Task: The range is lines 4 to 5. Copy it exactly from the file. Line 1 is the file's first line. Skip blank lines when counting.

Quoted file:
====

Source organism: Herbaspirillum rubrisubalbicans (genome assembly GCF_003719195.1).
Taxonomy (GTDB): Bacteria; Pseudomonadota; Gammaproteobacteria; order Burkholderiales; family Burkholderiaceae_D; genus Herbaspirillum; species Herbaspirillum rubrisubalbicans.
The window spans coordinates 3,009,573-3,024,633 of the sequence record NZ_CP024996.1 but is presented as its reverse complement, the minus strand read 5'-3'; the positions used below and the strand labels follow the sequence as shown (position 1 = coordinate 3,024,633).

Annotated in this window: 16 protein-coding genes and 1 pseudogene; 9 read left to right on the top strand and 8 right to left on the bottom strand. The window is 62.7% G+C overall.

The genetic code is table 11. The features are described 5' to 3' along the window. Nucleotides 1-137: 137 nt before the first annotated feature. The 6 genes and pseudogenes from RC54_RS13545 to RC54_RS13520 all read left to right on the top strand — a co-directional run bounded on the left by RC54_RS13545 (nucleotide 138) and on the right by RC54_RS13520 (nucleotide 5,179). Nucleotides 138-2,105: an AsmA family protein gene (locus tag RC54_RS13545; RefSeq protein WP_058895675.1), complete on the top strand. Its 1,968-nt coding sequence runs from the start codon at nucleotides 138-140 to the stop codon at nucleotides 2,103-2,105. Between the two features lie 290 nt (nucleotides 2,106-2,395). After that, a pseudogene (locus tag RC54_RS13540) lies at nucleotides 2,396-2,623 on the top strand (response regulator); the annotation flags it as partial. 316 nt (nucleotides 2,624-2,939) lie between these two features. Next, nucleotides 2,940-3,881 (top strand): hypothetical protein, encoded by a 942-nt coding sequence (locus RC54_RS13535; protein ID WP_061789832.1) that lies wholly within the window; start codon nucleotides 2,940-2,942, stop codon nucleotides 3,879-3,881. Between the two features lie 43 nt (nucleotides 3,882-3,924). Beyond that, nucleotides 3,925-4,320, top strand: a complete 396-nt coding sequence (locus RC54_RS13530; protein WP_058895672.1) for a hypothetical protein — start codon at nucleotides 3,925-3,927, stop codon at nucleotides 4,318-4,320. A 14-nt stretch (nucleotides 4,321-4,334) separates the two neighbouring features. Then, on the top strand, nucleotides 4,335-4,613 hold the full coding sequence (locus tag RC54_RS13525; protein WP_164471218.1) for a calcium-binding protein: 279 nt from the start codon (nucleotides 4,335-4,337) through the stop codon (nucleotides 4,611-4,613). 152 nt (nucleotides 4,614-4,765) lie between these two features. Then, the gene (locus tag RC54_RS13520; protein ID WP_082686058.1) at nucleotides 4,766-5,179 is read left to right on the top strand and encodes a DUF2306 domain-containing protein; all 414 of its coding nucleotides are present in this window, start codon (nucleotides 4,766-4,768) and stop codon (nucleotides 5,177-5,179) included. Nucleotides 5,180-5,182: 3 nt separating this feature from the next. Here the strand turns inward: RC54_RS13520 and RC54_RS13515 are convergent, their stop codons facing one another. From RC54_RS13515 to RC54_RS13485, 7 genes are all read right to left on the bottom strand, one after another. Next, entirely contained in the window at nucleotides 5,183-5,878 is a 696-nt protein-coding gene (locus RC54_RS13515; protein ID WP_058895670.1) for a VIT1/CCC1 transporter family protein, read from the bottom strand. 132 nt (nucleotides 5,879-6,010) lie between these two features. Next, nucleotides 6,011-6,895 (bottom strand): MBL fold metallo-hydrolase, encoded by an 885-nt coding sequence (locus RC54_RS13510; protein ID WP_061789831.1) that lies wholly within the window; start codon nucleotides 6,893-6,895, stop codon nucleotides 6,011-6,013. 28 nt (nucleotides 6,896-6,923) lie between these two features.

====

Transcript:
Annotated in this window: 16 protein-coding genes and 1 pseudogene; 9 read left to right on the top strand and 8 right to left on the bottom strand. The window is 62.7% G+C overall.

The genetic code is table 11. The features are described 5' to 3' along the window. Nucleotides 1-137: 137 nt before the first annotated feature. The 6 genes and pseudogenes from RC54_RS13545 to RC54_RS13520 all read left to right on the top strand — a co-directional run bounded on the left by RC54_RS13545 (nucleotide 138) and on the right by RC54_RS13520 (nucleotide 5,179). Nucleotides 138-2,105: an AsmA family protein gene (locus tag RC54_RS13545; RefSeq protein WP_058895675.1), complete on the top strand. Its 1,968-nt coding sequence runs from the start codon at nucleotides 138-140 to the stop codon at nucleotides 2,103-2,105. Between the two features lie 290 nt (nucleotides 2,106-2,395). After that, a pseudogene (locus tag RC54_RS13540) lies at nucleotides 2,396-2,623 on the top strand (response regulator); the annotation flags it as partial. 316 nt (nucleotides 2,624-2,939) lie between these two features. Next, nucleotides 2,940-3,881 (top strand): hypothetical protein, encoded by a 942-nt coding sequence (locus RC54_RS13535; protein ID WP_061789832.1) that lies wholly within the window; start codon nucleotides 2,940-2,942, stop codon nucleotides 3,879-3,881. Between the two features lie 43 nt (nucleotides 3,882-3,924). Beyond that, nucleotides 3,925-4,320, top strand: a complete 396-nt coding sequence (locus RC54_RS13530; protein WP_058895672.1) for a hypothetical protein — start codon at nucleotides 3,925-3,927, stop codon at nucleotides 4,318-4,320. A 14-nt stretch (nucleotides 4,321-4,334) separates the two neighbouring features. Then, on the top strand, nucleotides 4,335-4,613 hold the full coding sequence (locus tag RC54_RS13525; protein WP_164471218.1) for a calcium-binding protein: 279 nt from the start codon (nucleotides 4,335-4,337) through the stop codon (nucleotides 4,611-4,613). 152 nt (nucleotides 4,614-4,765) lie between these two features. Then, the gene (locus tag RC54_RS13520; protein ID WP_082686058.1) at nucleotides 4,766-5,179 is read left to right on the top strand and encodes a DUF2306 domain-containing protein; all 414 of its coding nucleotides are present in this window, start codon (nucleotides 4,766-4,768) and stop codon (nucleotides 5,177-5,179) included. Nucleotides 5,180-5,182: 3 nt separating this feature from the next. Here the strand turns inward: RC54_RS13520 and RC54_RS13515 are convergent, their stop codons facing one another. From RC54_RS13515 to RC54_RS13485, 7 genes are all read right to left on the bottom strand, one after another. Next, entirely contained in the window at nucleotides 5,183-5,878 is a 696-nt protein-coding gene (locus RC54_RS13515; protein ID WP_058895670.1) for a VIT1/CCC1 transporter family protein, read from the bottom strand. 132 nt (nucleotides 5,879-6,010) lie between these two features. Next, nucleotides 6,011-6,895 (bottom strand): MBL fold metallo-hydrolase, encoded by an 885-nt coding sequence (locus RC54_RS13510; protein ID WP_061789831.1) that lies wholly within the window; start codon nucleotides 6,893-6,895, stop codon nucleotides 6,011-6,013. 28 nt (nucleotides 6,896-6,923) lie between these two features.